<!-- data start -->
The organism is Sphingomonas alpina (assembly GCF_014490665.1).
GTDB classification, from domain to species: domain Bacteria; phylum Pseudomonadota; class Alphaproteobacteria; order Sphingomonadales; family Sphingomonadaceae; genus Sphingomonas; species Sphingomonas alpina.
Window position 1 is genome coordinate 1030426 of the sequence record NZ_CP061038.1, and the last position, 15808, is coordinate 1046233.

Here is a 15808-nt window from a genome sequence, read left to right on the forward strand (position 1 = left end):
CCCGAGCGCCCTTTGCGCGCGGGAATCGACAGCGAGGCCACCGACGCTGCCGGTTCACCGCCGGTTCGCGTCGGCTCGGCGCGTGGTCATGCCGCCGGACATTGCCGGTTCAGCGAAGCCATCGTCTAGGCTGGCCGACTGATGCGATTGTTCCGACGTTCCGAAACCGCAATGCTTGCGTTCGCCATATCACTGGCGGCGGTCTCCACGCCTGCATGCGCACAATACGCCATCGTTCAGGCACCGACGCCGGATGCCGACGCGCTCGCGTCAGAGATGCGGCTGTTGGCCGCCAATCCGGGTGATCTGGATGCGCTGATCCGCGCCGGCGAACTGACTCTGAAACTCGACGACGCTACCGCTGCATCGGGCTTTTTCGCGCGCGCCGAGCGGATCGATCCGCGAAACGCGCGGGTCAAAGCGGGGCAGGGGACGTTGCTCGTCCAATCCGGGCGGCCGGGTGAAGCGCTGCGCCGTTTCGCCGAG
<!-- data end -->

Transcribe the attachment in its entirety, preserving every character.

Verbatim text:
The organism is Sphingomonas alpina (assembly GCF_014490665.1).
GTDB classification, from domain to species: domain Bacteria; phylum Pseudomonadota; class Alphaproteobacteria; order Sphingomonadales; family Sphingomonadaceae; genus Sphingomonas; species Sphingomonas alpina.
Window position 1 is genome coordinate 1030426 of the sequence record NZ_CP061038.1, and the last position, 15808, is coordinate 1046233.

Here is a 15808-nt window from a genome sequence, read left to right on the forward strand (position 1 = left end):
CCCGAGCGCCCTTTGCGCGCGGGAATCGACAGCGAGGCCACCGACGCTGCCGGTTCACCGCCGGTTCGCGTCGGCTCGGCGCGTGGTCATGCCGCCGGACATTGCCGGTTCAGCGAAGCCATCGTCTAGGCTGGCCGACTGATGCGATTGTTCCGACGTTCCGAAACCGCAATGCTTGCGTTCGCCATATCACTGGCGGCGGTCTCCACGCCTGCATGCGCACAATACGCCATCGTTCAGGCACCGACGCCGGATGCCGACGCGCTCGCGTCAGAGATGCGGCTGTTGGCCGCCAATCCGGGTGATCTGGATGCGCTGATCCGCGCCGGCGAACTGACTCTGAAACTCGACGACGCTACCGCTGCATCGGGCTTTTTCGCGCGCGCCGAGCGGATCGATCCGCGAAACGCGCGGGTCAAAGCGGGGCAGGGGACGTTGCTCGTCCAATCCGGGCGGCCGGGTGAAGCGCTGCGCCGTTTCGCCGAG